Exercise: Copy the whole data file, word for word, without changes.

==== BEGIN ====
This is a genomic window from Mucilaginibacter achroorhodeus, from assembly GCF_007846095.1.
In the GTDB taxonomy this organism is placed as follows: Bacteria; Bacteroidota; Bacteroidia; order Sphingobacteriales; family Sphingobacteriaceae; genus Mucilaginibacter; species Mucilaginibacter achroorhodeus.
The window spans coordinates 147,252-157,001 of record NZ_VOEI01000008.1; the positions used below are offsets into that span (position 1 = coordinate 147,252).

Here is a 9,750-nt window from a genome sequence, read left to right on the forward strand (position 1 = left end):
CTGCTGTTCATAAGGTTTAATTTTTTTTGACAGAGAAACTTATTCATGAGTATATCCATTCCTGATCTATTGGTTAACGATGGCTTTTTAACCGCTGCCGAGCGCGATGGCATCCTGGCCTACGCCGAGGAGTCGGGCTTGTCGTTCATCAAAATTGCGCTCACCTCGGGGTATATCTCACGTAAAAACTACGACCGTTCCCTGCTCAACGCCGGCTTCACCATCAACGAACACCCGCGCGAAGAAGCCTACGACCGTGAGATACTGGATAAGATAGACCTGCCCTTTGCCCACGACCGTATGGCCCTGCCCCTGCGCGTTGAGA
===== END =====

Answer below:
This is a genomic window from Mucilaginibacter achroorhodeus, from assembly GCF_007846095.1.
In the GTDB taxonomy this organism is placed as follows: Bacteria; Bacteroidota; Bacteroidia; order Sphingobacteriales; family Sphingobacteriaceae; genus Mucilaginibacter; species Mucilaginibacter achroorhodeus.
The window spans coordinates 147,252-157,001 of record NZ_VOEI01000008.1; the positions used below are offsets into that span (position 1 = coordinate 147,252).

Here is a 9,750-nt window from a genome sequence, read left to right on the forward strand (position 1 = left end):
CTGCTGTTCATAAGGTTTAATTTTTTTTGACAGAGAAACTTATTCATGAGTATATCCATTCCTGATCTATTGGTTAACGATGGCTTTTTAACCGCTGCCGAGCGCGATGGCATCCTGGCCTACGCCGAGGAGTCGGGCTTGTCGTTCATCAAAATTGCGCTCACCTCGGGGTATATCTCACGTAAAAACTACGACCGTTCCCTGCTCAACGCCGGCTTCACCATCAACGAACACCCGCGCGAAGAAGCCTACGACCGTGAGATACTGGATAAGATAGACCTGCCCTTTGCCCACGACCGTATGGCCCTGCCCCTGCGCGTTGAGA